Elaine Barnes looked at the outline of her shadow on the rocks ahead of her. She laughed. “Looks like I’m ridin’ an ‘orse!”. She retied the scarf around her waist and then looked at the steep path ahead of her. Just over the hill was the Church of the Holy Queen, Tombminster’s only – and long closed – church.
“I’m a sixty-year-old light’ouse keeper. Why should they need to send me to an abandoned church in a ghost town out in the middle of nowhere…?”
Her moans and groans were interrupted by a younger woman who’d already raced to the top of the hill. “Elaine, you should see it! It’s wonderful!” Janice Wilkinson could hardly contain her excitement. “Here, let me help you up! It’s much more level at the top, and there are steps down to the churchyard. And what a grand churchyard it is too!”
Elaine wanted to stay where she was, but knew she had to go with the surveyor. Reluctantly, she grabbed hold of Janice’s outstretched hand, and grumbled all the way to the top of the hill.
“’Eck, that were steep.” She had to moan.
“Nonsense, Elaine – you run up those steps in the lighthouse everyday without so much as a bead of sweat!” Janice beamed. “And, I present to you…. the church!” She flung open both arms in front of her in a grand gesture to reveal both the church and the deserted town beyond.
“What does the letter say again?” Elaine rummaged in her back and passed a brown envelope over to the thirty-three year old.
“Dear Ms Barnes. We have been appointed by our client to advise you to attend Tombminster’s Holy Queen Church. Today. Yes, Elaine, it is today – I had to double check then – imagine if we’d come on the wrong day? The reason for your visit will become clear upon arrival at the crypt.”
“The crypt!” Elaine shouted loudly. “I never read anythin’ about a crypt!”
Janice laughed. “I’m making it up, you daft beggar! We just have to go in and meet these clients, whoever they are, about some legal documents linked to the lighthouse.”
Elaine shook her head, and followed Janice down the steps, through the churchyard gates, along the path across the cemetery and through the large arched wooden doors – one of which was closed to. Inside the dark church, a candle-lit notice greeted them on a dusty and old rotten table. “To the crypt” it read. Janice eyed Elaine with a grimace, and then set off in the direction of the arrow.
“Oi! You come back!” Elaine shouted after Janice, “Don’t you go leavin’ me all alone now… not ‘ere – there’s ghosts and all sorts in ‘ere!” She swiftly ran after Janice, tying her scarf around her waist again as she did so.
The crypt was cold, but oddly well lit. Laid out on a square stone slab in the centre of the stone room were three more envelopes. Elaine looked at Janice. “You go in. I was expectin’ to see a dead body or somethin’ in there.” Janice lifted one of the envelopes when a shuffling of footsteps from the far side of the crypt startled both women.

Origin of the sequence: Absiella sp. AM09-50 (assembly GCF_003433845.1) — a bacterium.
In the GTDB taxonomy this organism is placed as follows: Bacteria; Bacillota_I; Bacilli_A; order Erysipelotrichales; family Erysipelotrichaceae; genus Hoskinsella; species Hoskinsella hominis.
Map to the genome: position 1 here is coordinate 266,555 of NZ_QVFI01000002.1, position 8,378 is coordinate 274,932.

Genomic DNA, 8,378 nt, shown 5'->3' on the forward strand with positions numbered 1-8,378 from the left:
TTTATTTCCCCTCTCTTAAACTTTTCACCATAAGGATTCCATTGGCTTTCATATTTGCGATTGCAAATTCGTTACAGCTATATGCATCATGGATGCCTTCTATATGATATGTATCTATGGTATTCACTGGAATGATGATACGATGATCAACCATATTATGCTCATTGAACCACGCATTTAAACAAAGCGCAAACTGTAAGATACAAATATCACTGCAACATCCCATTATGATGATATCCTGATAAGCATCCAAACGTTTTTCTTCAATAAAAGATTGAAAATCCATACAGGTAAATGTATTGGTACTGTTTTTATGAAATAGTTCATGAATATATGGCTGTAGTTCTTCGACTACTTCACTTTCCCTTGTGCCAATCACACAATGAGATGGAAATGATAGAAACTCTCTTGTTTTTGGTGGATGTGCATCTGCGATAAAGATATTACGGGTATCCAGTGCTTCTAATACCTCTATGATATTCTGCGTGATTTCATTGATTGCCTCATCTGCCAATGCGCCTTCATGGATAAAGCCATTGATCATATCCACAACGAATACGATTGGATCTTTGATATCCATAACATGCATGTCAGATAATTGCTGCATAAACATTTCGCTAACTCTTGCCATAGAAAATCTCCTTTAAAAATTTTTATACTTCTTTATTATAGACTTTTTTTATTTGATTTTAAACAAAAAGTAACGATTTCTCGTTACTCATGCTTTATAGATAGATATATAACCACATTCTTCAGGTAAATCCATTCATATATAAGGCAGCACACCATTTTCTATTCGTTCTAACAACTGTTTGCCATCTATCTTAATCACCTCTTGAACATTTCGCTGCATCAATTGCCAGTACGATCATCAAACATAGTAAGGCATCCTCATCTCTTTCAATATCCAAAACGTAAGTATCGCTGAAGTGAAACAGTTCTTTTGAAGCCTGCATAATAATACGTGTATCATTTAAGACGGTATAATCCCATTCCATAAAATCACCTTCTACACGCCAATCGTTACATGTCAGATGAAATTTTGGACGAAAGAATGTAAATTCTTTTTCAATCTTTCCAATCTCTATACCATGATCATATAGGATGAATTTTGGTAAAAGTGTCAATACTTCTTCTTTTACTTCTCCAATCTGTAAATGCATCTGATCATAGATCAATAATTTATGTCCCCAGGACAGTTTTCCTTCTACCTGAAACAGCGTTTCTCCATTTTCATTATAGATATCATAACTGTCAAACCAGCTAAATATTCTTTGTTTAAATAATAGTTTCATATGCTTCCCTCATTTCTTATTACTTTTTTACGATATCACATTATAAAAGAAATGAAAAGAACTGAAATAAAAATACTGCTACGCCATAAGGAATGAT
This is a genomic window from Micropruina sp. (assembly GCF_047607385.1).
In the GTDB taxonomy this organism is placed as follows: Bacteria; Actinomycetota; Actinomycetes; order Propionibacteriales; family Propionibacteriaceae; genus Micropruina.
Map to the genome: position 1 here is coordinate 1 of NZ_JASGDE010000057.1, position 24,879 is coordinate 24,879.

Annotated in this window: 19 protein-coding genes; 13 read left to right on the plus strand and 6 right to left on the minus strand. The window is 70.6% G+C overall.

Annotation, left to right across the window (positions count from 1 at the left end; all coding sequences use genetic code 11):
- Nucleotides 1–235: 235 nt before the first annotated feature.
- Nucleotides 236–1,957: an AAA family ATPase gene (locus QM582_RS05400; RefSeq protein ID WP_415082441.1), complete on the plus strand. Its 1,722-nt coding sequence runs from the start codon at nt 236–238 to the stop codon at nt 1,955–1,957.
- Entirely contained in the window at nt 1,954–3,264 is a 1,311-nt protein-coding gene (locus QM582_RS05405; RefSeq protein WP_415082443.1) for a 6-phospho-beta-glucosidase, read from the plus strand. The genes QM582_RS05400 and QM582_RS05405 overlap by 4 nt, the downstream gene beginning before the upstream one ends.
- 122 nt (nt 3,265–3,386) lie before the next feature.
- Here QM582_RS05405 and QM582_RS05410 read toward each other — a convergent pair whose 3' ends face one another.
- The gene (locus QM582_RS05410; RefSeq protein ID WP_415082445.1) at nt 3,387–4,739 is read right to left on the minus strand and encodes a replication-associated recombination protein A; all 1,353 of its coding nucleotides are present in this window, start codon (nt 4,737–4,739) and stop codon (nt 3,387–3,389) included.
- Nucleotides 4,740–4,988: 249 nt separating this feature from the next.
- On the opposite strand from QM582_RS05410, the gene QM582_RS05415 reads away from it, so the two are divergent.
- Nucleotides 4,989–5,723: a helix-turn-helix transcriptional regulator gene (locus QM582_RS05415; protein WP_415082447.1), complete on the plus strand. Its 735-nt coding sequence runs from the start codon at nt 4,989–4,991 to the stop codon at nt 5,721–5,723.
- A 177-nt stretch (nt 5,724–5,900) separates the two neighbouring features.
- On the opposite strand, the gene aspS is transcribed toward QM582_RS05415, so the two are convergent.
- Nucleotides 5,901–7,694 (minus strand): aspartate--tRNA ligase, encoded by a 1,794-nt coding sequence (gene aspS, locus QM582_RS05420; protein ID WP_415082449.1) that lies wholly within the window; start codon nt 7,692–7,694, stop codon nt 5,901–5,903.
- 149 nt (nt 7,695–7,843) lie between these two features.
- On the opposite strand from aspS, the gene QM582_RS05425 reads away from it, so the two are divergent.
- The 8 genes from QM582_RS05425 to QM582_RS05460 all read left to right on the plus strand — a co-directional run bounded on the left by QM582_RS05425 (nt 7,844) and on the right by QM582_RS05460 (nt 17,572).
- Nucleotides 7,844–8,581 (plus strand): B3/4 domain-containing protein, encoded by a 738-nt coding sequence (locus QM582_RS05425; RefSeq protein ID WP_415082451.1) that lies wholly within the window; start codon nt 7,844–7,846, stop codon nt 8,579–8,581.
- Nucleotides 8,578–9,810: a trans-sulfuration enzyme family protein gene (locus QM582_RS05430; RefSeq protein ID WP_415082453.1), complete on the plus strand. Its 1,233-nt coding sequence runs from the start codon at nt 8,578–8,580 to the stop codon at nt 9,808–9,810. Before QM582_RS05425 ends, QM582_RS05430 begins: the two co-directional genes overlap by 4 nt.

“Not just yet!” A man said firmly, his voice echoing off the stone walls. “Hello. I’m Finlay Ross, of Ross, Ross, Rose and Ross. I’m dealing with the estate of Godfrey Barnes who owned this land up until 1899, when the deeds were stolen. He left clear instructions in his will that if the deeds should ever be recovered, they are to be passed on to his descendants. You, Elaine Barnes are one such descendant.”
“Godfrey… I’m sure he were me grandfather… but we’ve never met…” Elaine pondered this thought momentarily, and then realised that she could be the owner of all the land that surrounded her. Janice recognised the look on her friend’s face. “Don’t jump to conclusions…” she whispered.
Finlay Ross read aloud the will of the late Godfrey. He also read the details of the painstakingly long job it was to track Elaine down to the lighthouse where she lived, and the legal documents that said she was one of the legal heirs.
“One of the heirs?” Elaine brought herself back into the crypt – her mind had run away with plans she had for the future.
“Yes,” Godfrey answered. “We’ve found two others, and have invited all of you here today, to be here by 5pm. Those of you who arrive will receive a fair share of the deeds each… a third if you all turn up, all of it if only one of you arrives. Now, we must wait.”
Elaine removed the scarf from around her waist, smoothed it out onto the top of the slab, and sat herself down upon it.
“Oh, ‘eck!” she said. “I may get to meet family…”
This story has been written in response to this post by CMStewart, which itself has been written in response to my theme for March, The Next Level. I’ve deliberately left the ending open, as there may well be a next level to this tale. I’m throwing the ending open… any takers? Fancy taking things to the next level? A mini challenge within a challenge! If you’d like to end this tale, either use the comments below, or post the ending on your blog and link back to here. Just for fun, by the way – I still don’t have two ha’pennies to rub together you know!